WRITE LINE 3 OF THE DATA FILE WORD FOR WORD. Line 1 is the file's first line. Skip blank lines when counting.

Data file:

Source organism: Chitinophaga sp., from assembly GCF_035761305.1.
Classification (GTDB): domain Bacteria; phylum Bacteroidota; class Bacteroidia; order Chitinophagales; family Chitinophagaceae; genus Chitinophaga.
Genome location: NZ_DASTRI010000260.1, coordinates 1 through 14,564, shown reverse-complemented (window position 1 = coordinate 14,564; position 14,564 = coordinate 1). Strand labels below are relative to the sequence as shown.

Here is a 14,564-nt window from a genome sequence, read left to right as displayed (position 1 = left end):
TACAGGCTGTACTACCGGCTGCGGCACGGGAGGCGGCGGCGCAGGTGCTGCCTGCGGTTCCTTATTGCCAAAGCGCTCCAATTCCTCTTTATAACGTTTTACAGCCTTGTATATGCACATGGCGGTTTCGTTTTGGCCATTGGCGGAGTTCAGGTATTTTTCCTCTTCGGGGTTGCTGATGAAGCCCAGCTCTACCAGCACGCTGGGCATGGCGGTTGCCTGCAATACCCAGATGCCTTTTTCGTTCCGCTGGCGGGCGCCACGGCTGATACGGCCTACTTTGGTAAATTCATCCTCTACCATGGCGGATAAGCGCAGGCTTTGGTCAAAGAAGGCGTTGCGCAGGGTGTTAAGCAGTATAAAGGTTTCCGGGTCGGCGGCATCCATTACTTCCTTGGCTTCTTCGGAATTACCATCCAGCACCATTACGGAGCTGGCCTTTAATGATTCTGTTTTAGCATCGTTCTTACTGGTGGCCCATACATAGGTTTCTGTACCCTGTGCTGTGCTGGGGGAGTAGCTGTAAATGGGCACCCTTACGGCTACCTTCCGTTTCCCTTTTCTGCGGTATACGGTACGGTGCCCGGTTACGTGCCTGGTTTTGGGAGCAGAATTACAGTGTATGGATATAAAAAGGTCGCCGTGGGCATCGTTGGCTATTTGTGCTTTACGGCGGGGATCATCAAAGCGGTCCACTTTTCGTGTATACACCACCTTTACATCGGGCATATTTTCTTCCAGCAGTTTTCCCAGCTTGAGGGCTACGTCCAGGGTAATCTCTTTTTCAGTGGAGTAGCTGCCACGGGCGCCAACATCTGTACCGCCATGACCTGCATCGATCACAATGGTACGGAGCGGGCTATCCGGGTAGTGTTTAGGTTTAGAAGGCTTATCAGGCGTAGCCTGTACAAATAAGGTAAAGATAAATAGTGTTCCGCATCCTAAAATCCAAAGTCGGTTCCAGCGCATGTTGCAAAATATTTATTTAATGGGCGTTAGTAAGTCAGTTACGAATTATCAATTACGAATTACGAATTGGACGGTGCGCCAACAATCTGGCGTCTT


Genome location: NZ_DASTRI010000260.1, coordinates 1 through 14,564, shown reverse-complemented (window position 1 = coordinate 14,564; position 14,564 = coordinate 1). Strand labels below are relative to the sequence as shown.